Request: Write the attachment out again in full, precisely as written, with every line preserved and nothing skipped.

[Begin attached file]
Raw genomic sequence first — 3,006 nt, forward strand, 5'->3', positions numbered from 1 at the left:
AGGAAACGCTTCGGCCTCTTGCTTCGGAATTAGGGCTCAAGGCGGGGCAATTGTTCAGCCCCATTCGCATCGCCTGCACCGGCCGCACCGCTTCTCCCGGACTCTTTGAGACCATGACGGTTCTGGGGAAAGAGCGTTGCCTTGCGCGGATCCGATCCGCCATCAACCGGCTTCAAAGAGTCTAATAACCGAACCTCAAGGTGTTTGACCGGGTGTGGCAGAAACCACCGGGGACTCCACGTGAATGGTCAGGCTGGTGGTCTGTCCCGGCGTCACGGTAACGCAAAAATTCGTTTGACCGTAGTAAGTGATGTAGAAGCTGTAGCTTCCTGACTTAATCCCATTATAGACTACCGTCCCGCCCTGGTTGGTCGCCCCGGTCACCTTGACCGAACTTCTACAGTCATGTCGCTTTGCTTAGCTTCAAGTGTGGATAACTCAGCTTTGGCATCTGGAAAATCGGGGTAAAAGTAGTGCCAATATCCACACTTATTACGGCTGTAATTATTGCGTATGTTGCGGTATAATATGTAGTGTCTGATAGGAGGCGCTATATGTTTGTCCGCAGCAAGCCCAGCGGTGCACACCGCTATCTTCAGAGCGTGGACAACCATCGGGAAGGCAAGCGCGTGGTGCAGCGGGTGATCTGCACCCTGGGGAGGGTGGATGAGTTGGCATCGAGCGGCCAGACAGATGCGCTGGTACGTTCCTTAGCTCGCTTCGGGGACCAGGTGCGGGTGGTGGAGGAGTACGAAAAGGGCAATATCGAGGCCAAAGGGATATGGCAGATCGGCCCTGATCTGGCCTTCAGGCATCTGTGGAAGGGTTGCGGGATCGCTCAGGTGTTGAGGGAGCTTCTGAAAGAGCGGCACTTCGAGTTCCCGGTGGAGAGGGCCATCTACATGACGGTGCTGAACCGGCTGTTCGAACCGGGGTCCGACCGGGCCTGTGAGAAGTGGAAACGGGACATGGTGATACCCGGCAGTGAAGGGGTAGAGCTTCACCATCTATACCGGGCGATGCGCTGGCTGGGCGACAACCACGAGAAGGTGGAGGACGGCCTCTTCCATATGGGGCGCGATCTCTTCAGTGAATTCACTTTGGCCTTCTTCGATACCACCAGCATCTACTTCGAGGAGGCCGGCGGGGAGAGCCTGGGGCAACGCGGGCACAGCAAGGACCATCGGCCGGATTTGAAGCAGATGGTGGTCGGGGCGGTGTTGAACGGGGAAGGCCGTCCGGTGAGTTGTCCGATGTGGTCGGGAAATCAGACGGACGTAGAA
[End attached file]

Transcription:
Raw genomic sequence first — 3,006 nt, forward strand, 5'->3', positions numbered from 1 at the left:
AGGAAACGCTTCGGCCTCTTGCTTCGGAATTAGGGCTCAAGGCGGGGCAATTGTTCAGCCCCATTCGCATCGCCTGCACCGGCCGCACCGCTTCTCCCGGACTCTTTGAGACCATGACGGTTCTGGGGAAAGAGCGTTGCCTTGCGCGGATCCGATCCGCCATCAACCGGCTTCAAAGAGTCTAATAACCGAACCTCAAGGTGTTTGACCGGGTGTGGCAGAAACCACCGGGGACTCCACGTGAATGGTCAGGCTGGTGGTCTGTCCCGGCGTCACGGTAACGCAAAAATTCGTTTGACCGTAGTAAGTGATGTAGAAGCTGTAGCTTCCTGACTTAATCCCATTATAGACTACCGTCCCGCCCTGGTTGGTCGCCCCGGTCACCTTGACCGAACTTCTACAGTCATGTCGCTTTGCTTAGCTTCAAGTGTGGATAACTCAGCTTTGGCATCTGGAAAATCGGGGTAAAAGTAGTGCCAATATCCACACTTATTACGGCTGTAATTATTGCGTATGTTGCGGTATAATATGTAGTGTCTGATAGGAGGCGCTATATGTTTGTCCGCAGCAAGCCCAGCGGTGCACACCGCTATCTTCAGAGCGTGGACAACCATCGGGAAGGCAAGCGCGTGGTGCAGCGGGTGATCTGCACCCTGGGGAGGGTGGATGAGTTGGCATCGAGCGGCCAGACAGATGCGCTGGTACGTTCCTTAGCTCGCTTCGGGGACCAGGTGCGGGTGGTGGAGGAGTACGAAAAGGGCAATATCGAGGCCAAAGGGATATGGCAGATCGGCCCTGATCTGGCCTTCAGGCATCTGTGGAAGGGTTGCGGGATCGCTCAGGTGTTGAGGGAGCTTCTGAAAGAGCGGCACTTCGAGTTCCCGGTGGAGAGGGCCATCTACATGACGGTGCTGAACCGGCTGTTCGAACCGGGGTCCGACCGGGCCTGTGAGAAGTGGAAACGGGACATGGTGATACCCGGCAGTGAAGGGGTAGAGCTTCACCATCTATACCGGGCGATGCGCTGGCTGGGCGACAACCACGAGAAGGTGGAGGACGGCCTCTTCCATATGGGGCGCGATCTCTTCAGTGAATTCACTTTGGCCTTCTTCGATACCACCAGCATCTACTTCGAGGAGGCCGGCGGGGAGAGCCTGGGGCAACGCGGGCACAGCAAGGACCATCGGCCGGATTTGAAGCAGATGGTGGTCGGGGCGGTGTTGAACGGGGAAGGCCGTCCGGTGAGTTGTCCGATGTGGTCGGGAAATCAGACGGACGTAGAA